He then mocks Calvinists by saying that we pray for our unsaved loved ones like this, “Lord, save my unbelieving uncle [or neighbor or friend] … if he is one of the elect.” But I’ve never heard a Calvinist pray like that. Instead, we pray as in the Lord’s Prayer’s “Thy will be done”: “Lord, if it be Thy will, save my unbelieving uncle.” In ridiculing particular atonement, he says Calvinists pray, “Thank you Lord for dying on the cross for those people who belong to the elect.” Has anyone ever heard a Reformed believer pray that? Instead, we pray with these words, “Thank you Lord for dying on the cross for your people.” Another non-prayer that he thinks Calvinists pray is this, “Help me Lord to be careful when I preach the Gospel that I do not give the impression that Christ died for everyone.” Has anyone ever heard a Calvinist preacher call, “Repent and be baptized, all you elect!” or “Believe in the Lord Jesus Christ, you elect, and you will be saved”?

In short, all seven of Delzell’s imaginary Calvinist prayers are, as Sproul says, manifest nonsense!

What Delzell’s human logic cannot comprehend is God’s sovereignty in salvation and reprobation. He has imagined God to be a God of mercy and not justice, so that God loves everyone, including his beloved family and friends, with a saving love, even those who perished in the great flood in Noah’s day, from unborn babies to 600-year-old folks, and are now in hell’s torment. Poor Jesus, he suffered a most cruel death for all those who are now in hell!

Sproul comments on the ludicrous idea of God sending Christ on a mission to die for everyone:

I don’t think we want to believe in a God who sends Christ to die on the cross and then crosses His fingers, hoping that someone will take advantage of that atoning death. Our view of God is different. Our view is that the redemption of specific sinners was an eternal plan of God, and this plan and design was perfectly conceived and perfectly executed so that the will of God to save His people is accomplished by the atoning work of Christ.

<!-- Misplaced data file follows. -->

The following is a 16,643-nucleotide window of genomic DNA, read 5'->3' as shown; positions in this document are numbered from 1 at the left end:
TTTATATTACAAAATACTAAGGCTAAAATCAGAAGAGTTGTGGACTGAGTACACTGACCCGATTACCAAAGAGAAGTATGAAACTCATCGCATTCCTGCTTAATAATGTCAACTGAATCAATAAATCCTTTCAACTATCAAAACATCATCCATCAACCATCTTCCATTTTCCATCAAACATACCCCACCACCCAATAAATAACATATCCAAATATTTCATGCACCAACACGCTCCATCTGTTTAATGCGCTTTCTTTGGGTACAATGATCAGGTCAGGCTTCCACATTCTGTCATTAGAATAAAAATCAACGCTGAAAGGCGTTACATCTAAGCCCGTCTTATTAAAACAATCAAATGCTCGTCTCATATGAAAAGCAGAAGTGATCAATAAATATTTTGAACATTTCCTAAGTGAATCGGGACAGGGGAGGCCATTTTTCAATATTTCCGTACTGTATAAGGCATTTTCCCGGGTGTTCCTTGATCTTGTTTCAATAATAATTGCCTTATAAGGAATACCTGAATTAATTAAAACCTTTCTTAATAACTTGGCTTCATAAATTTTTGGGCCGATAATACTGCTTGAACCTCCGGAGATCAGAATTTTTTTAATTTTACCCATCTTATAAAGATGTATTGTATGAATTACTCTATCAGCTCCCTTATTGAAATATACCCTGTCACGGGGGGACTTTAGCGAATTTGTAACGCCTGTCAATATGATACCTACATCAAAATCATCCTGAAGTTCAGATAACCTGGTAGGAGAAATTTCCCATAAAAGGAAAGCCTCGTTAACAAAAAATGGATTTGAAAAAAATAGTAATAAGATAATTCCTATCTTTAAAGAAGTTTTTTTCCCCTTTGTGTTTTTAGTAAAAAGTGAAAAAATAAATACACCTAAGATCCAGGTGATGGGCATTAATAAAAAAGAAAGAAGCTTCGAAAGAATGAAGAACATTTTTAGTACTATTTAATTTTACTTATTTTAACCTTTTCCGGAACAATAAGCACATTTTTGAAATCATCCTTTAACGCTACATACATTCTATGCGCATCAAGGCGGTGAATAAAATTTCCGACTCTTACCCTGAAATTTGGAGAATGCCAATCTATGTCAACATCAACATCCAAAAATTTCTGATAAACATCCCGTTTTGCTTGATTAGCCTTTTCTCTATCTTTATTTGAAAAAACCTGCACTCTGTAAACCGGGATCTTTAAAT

Perhaps Delzell thinks that Calvinists teach a symmetrical, positive kind of predestination: God positively chose to give salvation to the elect, and he also chose to actively prevent the non-elect from receiving salvation. Sproul explains this caricature by Arminians such as Delzell:

The distortion of double predestination looks like this: There is a symmetry that exists between election and reprobation. God works in the same way and same manner with respect to the elect and to the reprobate. That is to say, from all eternity God decreed some to election and by divine initiative works faith in their hearts and brings them actively to salvation. By the same token, from all eternity God decrees some to sin and damnation … and actively intervenes to work sin in their lives, bringing them to damnation by divine initiative.

Sproul contrasts Delzell’s aberrant misconception and the Reformed view of double predestination:

In the Reformed view God from all eternity decrees some to election and positively intervenes in their lives to work regeneration and faith by a monergistic work of grace. To the non-elect God withholds this monergistic work of grace, passing them by and leaving them to themselves. He does not monergistically work sin or unbelief in their lives (emphasis added).

This “passing by” of the non-elect is taught in all Reformed confessions, as in the Westminster Confession of Faith:

The rest of mankind God was pleased, according to the unsearchable counsel of His own will, whereby He extends or withholds mercy, as He pleases, for the glory of His Sovereign power over His creatures, to pass by; and to ordain them to dishonor and wrath for their sin, to the praise of His glorious justice (Chap. III: Art. 6 and 7).